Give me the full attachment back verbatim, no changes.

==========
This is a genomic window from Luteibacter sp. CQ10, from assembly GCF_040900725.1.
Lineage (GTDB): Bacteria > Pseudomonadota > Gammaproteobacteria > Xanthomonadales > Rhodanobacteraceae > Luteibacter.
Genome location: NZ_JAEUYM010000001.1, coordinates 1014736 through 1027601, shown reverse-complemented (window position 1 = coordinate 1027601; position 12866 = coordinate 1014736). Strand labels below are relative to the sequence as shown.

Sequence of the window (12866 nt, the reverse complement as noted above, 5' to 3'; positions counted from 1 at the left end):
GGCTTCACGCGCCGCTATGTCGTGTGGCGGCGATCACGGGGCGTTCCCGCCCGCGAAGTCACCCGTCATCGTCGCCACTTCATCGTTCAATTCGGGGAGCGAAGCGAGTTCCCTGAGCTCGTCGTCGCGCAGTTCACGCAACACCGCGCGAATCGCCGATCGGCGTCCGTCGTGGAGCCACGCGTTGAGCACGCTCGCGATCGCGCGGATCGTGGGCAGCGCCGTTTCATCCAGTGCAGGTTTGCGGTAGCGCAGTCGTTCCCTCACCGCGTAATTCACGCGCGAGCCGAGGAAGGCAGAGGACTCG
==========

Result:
This is a genomic window from Luteibacter sp. CQ10, from assembly GCF_040900725.1.
Lineage (GTDB): Bacteria > Pseudomonadota > Gammaproteobacteria > Xanthomonadales > Rhodanobacteraceae > Luteibacter.
Genome location: NZ_JAEUYM010000001.1, coordinates 1014736 through 1027601, shown reverse-complemented (window position 1 = coordinate 1027601; position 12866 = coordinate 1014736). Strand labels below are relative to the sequence as shown.

Sequence of the window (12866 nt, the reverse complement as noted above, 5' to 3'; positions counted from 1 at the left end):
GGCTTCACGCGCCGCTATGTCGTGTGGCGGCGATCACGGGGCGTTCCCGCCCGCGAAGTCACCCGTCATCGTCGCCACTTCATCGTTCAATTCGGGGAGCGAAGCGAGTTCCCTGAGCTCGTCGTCGCGCAGTTCACGCAACACCGCGCGAATCGCCGATCGGCGTCCGTCGTGGAGCCACGCGTTGAGCACGCTCGCGATCGCGCGGATCGTGGGCAGCGCCGTTTCATCCAGTGCAGGTTTGCGGTAGCGCAGTCGTTCCCTCACCGCGTAATTCACGCGCGAGCCGAGGAAGGCAGAGGACTCG